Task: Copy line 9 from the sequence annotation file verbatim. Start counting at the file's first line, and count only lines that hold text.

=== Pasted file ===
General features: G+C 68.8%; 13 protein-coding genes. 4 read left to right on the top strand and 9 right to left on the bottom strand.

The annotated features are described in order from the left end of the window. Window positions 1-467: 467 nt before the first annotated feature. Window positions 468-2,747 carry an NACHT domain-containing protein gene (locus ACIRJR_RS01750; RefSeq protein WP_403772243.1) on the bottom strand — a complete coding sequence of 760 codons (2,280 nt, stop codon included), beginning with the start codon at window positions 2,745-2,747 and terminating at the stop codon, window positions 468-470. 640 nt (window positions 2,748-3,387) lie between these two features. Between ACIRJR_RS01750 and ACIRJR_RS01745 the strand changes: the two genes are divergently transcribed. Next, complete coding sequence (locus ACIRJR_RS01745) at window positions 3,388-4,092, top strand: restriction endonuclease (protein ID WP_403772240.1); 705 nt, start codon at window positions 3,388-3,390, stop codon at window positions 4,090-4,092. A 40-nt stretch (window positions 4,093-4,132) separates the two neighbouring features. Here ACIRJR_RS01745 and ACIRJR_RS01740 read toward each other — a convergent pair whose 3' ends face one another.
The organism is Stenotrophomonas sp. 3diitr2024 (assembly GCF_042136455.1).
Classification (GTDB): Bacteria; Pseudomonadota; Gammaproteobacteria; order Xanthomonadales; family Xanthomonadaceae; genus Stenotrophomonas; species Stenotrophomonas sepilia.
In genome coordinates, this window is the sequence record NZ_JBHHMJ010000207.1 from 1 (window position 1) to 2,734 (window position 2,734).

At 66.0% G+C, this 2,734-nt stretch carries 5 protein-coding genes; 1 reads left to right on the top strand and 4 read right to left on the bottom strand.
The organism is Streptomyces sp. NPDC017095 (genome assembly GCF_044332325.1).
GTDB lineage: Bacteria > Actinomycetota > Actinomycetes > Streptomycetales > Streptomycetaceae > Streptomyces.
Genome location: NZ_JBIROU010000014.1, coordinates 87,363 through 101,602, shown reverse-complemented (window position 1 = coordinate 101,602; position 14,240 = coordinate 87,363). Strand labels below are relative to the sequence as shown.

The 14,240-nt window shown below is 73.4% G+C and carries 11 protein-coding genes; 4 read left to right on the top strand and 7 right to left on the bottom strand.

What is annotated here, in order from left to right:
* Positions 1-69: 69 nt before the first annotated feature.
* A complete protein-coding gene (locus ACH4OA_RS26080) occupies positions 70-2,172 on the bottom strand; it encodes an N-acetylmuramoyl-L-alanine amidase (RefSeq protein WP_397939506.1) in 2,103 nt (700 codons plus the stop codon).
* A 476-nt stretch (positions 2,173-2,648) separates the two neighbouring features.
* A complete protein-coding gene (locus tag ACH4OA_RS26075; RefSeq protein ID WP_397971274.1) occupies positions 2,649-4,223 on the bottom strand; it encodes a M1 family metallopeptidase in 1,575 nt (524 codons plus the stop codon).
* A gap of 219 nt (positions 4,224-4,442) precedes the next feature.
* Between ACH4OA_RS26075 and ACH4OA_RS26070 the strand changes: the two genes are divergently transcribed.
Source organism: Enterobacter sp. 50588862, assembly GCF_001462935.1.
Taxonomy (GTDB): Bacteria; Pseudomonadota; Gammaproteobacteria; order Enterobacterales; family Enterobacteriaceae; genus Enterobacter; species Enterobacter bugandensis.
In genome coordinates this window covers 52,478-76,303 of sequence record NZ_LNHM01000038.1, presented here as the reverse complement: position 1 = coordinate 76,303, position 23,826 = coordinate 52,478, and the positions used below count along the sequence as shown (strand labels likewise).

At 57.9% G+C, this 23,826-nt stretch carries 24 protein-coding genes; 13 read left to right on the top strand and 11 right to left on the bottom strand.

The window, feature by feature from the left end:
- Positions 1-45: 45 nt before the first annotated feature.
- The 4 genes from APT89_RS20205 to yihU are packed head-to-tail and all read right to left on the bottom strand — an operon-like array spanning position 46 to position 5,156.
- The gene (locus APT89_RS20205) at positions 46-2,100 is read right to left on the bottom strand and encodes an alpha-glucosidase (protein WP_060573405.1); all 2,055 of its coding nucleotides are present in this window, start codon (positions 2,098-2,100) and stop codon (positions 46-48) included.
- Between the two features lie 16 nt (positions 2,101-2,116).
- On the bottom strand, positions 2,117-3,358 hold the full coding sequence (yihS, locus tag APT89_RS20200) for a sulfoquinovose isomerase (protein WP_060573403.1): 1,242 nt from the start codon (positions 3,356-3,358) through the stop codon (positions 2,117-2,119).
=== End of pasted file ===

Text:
Genome location: NZ_JBIROU010000014.1, coordinates 87,363 through 101,602, shown reverse-complemented (window position 1 = coordinate 101,602; position 14,240 = coordinate 87,363). Strand labels below are relative to the sequence as shown.